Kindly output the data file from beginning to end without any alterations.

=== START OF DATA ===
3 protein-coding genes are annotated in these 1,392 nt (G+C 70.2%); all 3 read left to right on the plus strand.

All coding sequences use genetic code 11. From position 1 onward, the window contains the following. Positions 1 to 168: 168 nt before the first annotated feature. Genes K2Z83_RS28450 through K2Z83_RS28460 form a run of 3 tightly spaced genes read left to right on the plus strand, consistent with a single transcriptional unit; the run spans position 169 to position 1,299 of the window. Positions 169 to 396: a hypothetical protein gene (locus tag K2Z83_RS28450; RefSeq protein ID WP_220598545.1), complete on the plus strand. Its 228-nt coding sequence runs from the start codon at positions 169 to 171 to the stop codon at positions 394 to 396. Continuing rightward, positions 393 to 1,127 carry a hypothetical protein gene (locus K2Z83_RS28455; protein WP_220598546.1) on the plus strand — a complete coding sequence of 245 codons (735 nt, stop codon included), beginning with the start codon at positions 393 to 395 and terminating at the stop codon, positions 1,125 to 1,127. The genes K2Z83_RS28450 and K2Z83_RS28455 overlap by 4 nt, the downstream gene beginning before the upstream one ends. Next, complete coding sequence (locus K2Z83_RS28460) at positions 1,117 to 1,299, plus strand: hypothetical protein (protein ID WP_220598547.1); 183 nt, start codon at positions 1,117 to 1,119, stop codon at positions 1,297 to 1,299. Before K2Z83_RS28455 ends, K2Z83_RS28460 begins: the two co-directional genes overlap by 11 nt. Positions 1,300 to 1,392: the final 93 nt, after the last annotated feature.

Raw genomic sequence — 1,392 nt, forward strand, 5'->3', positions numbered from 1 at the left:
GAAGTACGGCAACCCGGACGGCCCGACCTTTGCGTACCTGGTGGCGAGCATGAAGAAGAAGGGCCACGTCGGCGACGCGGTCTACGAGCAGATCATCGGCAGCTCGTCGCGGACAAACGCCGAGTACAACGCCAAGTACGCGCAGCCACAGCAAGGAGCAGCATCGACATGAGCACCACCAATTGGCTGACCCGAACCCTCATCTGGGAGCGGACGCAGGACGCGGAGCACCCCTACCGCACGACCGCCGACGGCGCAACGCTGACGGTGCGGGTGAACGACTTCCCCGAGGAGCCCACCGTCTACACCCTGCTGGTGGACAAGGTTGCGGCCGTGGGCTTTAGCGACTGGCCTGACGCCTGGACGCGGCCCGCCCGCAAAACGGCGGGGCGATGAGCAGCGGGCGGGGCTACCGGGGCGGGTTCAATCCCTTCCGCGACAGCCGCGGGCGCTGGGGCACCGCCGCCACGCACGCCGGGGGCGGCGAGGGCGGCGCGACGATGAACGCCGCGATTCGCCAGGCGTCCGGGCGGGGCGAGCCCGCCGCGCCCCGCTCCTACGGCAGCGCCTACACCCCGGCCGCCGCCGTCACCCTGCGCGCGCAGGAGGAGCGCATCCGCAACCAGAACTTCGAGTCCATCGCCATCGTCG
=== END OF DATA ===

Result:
3 protein-coding genes are annotated in these 1,392 nt (G+C 70.2%); all 3 read left to right on the plus strand.

All coding sequences use genetic code 11. From position 1 onward, the window contains the following. Positions 1 to 168: 168 nt before the first annotated feature. Genes K2Z83_RS28450 through K2Z83_RS28460 form a run of 3 tightly spaced genes read left to right on the plus strand, consistent with a single transcriptional unit; the run spans position 169 to position 1,299 of the window. Positions 169 to 396: a hypothetical protein gene (locus tag K2Z83_RS28450; RefSeq protein ID WP_220598545.1), complete on the plus strand. Its 228-nt coding sequence runs from the start codon at positions 169 to 171 to the stop codon at positions 394 to 396. Continuing rightward, positions 393 to 1,127 carry a hypothetical protein gene (locus K2Z83_RS28455; protein WP_220598546.1) on the plus strand — a complete coding sequence of 245 codons (735 nt, stop codon included), beginning with the start codon at positions 393 to 395 and terminating at the stop codon, positions 1,125 to 1,127. The genes K2Z83_RS28450 and K2Z83_RS28455 overlap by 4 nt, the downstream gene beginning before the upstream one ends. Next, complete coding sequence (locus K2Z83_RS28460) at positions 1,117 to 1,299, plus strand: hypothetical protein (protein ID WP_220598547.1); 183 nt, start codon at positions 1,117 to 1,119, stop codon at positions 1,297 to 1,299. Before K2Z83_RS28455 ends, K2Z83_RS28460 begins: the two co-directional genes overlap by 11 nt. Positions 1,300 to 1,392: the final 93 nt, after the last annotated feature.

Raw genomic sequence — 1,392 nt, forward strand, 5'->3', positions numbered from 1 at the left:
GAAGTACGGCAACCCGGACGGCCCGACCTTTGCGTACCTGGTGGCGAGCATGAAGAAGAAGGGCCACGTCGGCGACGCGGTCTACGAGCAGATCATCGGCAGCTCGTCGCGGACAAACGCCGAGTACAACGCCAAGTACGCGCAGCCACAGCAAGGAGCAGCATCGACATGAGCACCACCAATTGGCTGACCCGAACCCTCATCTGGGAGCGGACGCAGGACGCGGAGCACCCCTACCGCACGACCGCCGACGGCGCAACGCTGACGGTGCGGGTGAACGACTTCCCCGAGGAGCCCACCGTCTACACCCTGCTGGTGGACAAGGTTGCGGCCGTGGGCTTTAGCGACTGGCCTGACGCCTGGACGCGGCCCGCCCGCAAAACGGCGGGGCGATGAGCAGCGGGCGGGGCTACCGGGGCGGGTTCAATCCCTTCCGCGACAGCCGCGGGCGCTGGGGCACCGCCGCCACGCACGCCGGGGGCGGCGAGGGCGGCGCGACGATGAACGCCGCGATTCGCCAGGCGTCCGGGCGGGGCGAGCCCGCCGCGCCCCGCTCCTACGGCAGCGCCTACACCCCGGCCGCCGCCGTCACCCTGCGCGCGCAGGAGGAGCGCATCCGCAACCAGAACTTCGAGTCCATCGCCATCGTCG